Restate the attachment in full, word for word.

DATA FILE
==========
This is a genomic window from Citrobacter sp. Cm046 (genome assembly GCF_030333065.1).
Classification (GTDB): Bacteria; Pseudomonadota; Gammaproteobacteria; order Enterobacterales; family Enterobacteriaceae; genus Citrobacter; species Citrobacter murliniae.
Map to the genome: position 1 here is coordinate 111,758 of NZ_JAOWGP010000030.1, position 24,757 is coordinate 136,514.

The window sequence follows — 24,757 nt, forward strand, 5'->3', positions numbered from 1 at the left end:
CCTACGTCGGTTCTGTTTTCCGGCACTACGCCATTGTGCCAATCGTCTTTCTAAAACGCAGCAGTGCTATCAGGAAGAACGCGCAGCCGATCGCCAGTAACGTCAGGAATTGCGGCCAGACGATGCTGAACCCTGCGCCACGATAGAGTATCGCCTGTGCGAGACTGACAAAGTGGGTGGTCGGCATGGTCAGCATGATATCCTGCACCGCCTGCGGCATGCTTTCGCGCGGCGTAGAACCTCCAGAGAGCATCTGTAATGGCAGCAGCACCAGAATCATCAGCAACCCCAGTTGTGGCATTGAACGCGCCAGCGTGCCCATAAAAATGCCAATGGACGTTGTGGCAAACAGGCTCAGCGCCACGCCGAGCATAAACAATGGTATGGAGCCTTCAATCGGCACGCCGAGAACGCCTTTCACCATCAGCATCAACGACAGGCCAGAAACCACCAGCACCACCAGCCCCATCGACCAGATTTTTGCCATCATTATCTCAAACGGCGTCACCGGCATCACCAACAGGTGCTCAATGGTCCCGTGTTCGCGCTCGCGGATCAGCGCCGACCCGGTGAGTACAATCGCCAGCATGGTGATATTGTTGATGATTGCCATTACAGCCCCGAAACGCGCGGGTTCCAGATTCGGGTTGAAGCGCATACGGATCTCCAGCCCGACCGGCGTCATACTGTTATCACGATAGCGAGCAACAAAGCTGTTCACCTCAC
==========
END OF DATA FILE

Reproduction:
This is a genomic window from Citrobacter sp. Cm046 (genome assembly GCF_030333065.1).
Classification (GTDB): Bacteria; Pseudomonadota; Gammaproteobacteria; order Enterobacterales; family Enterobacteriaceae; genus Citrobacter; species Citrobacter murliniae.
Map to the genome: position 1 here is coordinate 111,758 of NZ_JAOWGP010000030.1, position 24,757 is coordinate 136,514.

The window sequence follows — 24,757 nt, forward strand, 5'->3', positions numbered from 1 at the left end:
CCTACGTCGGTTCTGTTTTCCGGCACTACGCCATTGTGCCAATCGTCTTTCTAAAACGCAGCAGTGCTATCAGGAAGAACGCGCAGCCGATCGCCAGTAACGTCAGGAATTGCGGCCAGACGATGCTGAACCCTGCGCCACGATAGAGTATCGCCTGTGCGAGACTGACAAAGTGGGTGGTCGGCATGGTCAGCATGATATCCTGCACCGCCTGCGGCATGCTTTCGCGCGGCGTAGAACCTCCAGAGAGCATCTGTAATGGCAGCAGCACCAGAATCATCAGCAACCCCAGTTGTGGCATTGAACGCGCCAGCGTGCCCATAAAAATGCCAATGGACGTTGTGGCAAACAGGCTCAGCGCCACGCCGAGCATAAACAATGGTATGGAGCCTTCAATCGGCACGCCGAGAACGCCTTTCACCATCAGCATCAACGACAGGCCAGAAACCACCAGCACCACCAGCCCCATCGACCAGATTTTTGCCATCATTATCTCAAACGGCGTCACCGGCATCACCAACAGGTGCTCAATGGTCCCGTGTTCGCGCTCGCGGATCAGCGCCGACCCGGTGAGTACAATCGCCAGCATGGTGATATTGTTGATGATTGCCATTACAGCCCCGAAACGCGCGGGTTCCAGATTCGGGTTGAAGCGCATACGGATCTCCAGCCCGACCGGCGTCATACTGTTATCACGATAGCGAGCAACAAAGCTGTTCACCTCAC